National Park Service.
Notice is hereby given under the Native American Graves Protection and Repatriation Act, 43 CFR 10.10(a)(3), of the intent to repatriate cultural items in the possession of the Louisiana State University Museum of Natural Science that meet the definition of “unassociated funerary objects” under Section 2 of the Act.
This notice is published as part of the National Park Service's administrative responsibilities under NAGPRA, 43 CFR 10.2(c). The determinations within this notice are the sole responsibility of the museum, institution, or Federal agency that has control of these cultural items. The National Park Service is not responsible for the determinations within this notice.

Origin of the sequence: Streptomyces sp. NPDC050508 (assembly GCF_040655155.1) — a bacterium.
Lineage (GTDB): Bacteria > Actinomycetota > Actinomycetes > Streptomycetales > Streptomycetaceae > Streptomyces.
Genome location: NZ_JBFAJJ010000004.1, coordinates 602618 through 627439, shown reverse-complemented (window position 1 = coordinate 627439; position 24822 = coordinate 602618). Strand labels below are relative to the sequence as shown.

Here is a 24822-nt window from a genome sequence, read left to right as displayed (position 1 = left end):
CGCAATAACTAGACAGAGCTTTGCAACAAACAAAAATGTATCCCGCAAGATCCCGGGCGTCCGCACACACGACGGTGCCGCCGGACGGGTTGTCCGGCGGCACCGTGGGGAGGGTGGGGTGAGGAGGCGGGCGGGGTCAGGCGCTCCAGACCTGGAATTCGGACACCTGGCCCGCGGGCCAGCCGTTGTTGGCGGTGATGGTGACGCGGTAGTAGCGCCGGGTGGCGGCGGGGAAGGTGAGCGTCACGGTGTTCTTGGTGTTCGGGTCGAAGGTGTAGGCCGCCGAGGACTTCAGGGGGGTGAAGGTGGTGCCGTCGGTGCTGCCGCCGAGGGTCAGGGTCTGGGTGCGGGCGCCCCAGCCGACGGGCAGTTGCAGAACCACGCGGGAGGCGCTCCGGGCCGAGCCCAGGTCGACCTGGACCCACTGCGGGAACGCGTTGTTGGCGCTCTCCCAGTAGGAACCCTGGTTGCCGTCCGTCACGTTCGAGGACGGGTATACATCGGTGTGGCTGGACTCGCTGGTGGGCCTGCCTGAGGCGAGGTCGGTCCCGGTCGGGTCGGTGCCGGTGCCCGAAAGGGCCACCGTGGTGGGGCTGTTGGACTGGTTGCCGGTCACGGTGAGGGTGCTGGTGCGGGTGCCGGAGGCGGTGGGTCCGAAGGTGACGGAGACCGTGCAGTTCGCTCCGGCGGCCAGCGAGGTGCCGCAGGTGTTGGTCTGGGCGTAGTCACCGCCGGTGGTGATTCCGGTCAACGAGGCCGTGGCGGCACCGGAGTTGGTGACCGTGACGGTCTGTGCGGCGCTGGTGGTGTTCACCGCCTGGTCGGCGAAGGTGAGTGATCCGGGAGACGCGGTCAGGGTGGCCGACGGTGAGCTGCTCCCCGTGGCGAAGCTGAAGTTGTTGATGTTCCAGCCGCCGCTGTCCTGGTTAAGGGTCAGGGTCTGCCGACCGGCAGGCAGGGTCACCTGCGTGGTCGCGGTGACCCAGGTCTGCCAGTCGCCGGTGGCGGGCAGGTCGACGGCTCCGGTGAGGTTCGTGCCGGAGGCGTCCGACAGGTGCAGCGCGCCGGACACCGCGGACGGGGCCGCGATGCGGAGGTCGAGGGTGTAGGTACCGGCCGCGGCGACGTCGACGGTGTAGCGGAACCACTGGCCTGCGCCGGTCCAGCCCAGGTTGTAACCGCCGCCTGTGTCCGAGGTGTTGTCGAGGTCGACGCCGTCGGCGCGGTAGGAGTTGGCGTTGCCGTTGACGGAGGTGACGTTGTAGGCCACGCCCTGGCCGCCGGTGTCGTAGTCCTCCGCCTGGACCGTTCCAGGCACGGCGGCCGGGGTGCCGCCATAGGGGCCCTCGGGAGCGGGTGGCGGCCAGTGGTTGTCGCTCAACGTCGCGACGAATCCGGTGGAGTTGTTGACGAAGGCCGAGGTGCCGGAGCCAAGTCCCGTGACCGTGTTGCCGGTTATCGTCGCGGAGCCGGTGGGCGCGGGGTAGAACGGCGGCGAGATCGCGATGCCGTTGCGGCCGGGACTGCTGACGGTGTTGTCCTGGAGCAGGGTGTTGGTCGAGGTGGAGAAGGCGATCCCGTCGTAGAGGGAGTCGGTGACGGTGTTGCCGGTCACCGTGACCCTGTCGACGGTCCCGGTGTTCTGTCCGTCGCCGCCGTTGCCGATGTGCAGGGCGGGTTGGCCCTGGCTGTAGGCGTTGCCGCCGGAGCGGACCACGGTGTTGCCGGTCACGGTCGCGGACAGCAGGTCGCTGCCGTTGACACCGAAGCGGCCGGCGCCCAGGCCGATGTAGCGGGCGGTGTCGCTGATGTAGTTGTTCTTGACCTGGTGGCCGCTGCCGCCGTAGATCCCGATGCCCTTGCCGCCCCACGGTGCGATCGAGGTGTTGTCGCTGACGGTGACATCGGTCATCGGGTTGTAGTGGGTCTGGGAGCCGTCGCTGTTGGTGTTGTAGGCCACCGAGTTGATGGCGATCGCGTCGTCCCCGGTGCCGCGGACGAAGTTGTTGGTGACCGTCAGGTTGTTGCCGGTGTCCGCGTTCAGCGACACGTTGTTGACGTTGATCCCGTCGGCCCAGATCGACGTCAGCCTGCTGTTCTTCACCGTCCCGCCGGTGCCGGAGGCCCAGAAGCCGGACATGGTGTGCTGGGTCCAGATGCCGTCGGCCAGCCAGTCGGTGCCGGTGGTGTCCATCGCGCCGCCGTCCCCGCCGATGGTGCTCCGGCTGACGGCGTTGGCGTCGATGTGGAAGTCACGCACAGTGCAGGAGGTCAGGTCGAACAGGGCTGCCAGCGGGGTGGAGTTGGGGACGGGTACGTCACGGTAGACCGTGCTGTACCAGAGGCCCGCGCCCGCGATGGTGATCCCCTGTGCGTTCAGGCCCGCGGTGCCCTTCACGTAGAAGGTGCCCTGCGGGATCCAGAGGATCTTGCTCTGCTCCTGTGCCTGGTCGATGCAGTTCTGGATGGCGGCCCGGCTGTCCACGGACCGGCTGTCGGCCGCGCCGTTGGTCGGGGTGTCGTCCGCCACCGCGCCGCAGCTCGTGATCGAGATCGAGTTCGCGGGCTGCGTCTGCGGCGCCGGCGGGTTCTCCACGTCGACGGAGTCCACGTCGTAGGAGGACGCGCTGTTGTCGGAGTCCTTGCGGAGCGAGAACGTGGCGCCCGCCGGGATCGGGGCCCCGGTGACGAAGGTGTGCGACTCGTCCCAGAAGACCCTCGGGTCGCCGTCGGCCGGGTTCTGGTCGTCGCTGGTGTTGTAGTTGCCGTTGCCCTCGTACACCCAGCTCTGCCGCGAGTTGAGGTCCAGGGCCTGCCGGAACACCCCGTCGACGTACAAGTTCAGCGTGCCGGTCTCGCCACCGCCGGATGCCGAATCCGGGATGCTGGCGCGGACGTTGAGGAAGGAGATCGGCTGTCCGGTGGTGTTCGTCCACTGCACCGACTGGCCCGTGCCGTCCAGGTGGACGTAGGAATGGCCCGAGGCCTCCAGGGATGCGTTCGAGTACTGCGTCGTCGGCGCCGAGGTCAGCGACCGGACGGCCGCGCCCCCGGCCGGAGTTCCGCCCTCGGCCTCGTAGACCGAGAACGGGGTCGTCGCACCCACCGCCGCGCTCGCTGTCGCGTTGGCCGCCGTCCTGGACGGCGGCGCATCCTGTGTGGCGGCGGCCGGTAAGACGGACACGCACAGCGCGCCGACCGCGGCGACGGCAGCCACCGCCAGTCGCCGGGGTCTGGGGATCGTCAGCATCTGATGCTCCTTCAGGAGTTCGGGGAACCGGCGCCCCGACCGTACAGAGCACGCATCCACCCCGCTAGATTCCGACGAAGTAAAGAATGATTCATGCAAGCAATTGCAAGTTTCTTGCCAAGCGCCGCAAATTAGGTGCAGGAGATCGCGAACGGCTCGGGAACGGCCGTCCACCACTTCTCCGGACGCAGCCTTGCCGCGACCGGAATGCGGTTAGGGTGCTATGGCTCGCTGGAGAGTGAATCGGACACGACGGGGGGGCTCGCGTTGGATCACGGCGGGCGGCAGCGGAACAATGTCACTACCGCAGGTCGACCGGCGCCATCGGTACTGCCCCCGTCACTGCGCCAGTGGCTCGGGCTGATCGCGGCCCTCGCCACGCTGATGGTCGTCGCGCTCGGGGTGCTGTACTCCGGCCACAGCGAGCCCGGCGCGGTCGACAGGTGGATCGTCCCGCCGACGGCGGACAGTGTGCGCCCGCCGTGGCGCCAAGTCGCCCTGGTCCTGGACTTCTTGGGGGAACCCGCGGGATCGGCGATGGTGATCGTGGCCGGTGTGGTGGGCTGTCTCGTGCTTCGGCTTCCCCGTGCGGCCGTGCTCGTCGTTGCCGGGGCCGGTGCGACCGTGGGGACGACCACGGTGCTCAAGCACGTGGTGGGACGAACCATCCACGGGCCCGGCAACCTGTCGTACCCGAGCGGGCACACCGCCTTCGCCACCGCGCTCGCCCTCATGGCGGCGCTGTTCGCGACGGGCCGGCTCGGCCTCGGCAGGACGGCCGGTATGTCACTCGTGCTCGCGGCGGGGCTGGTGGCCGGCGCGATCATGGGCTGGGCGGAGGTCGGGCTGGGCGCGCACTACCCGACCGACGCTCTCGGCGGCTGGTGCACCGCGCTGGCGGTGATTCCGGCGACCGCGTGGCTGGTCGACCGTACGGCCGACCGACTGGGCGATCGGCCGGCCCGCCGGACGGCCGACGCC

Between 1936-1954, 18 unassociated funerary objects were removed during excavations at the Belcher Mounds Site (LSUMNS Site Number 16CD013), Caddo Parish, LA, by Clarence H. Webb. Dr. Webb donated these objects as part of a larger collection to the Louisiana State University Museum of Natural Science in 1974. The unassociated objects include earthenware pottery, a decorated conch shell cup and other shell artifacts, a zoomorphic shell pendant, and a decorated platform pipe.
The Belcher Site is a dual mound and habitation site that functioned as a ceremonial center and cemetery between circa A.D. 900-1700. Twenty-four individuals were buried between circa A.D. 900 and 1400, and 22 Start Printed Page 77909individuals were buried between circa A.D. 1500 and 1700. The mortuary practices and ceramic styles indicate affiliations with Caddoan culture.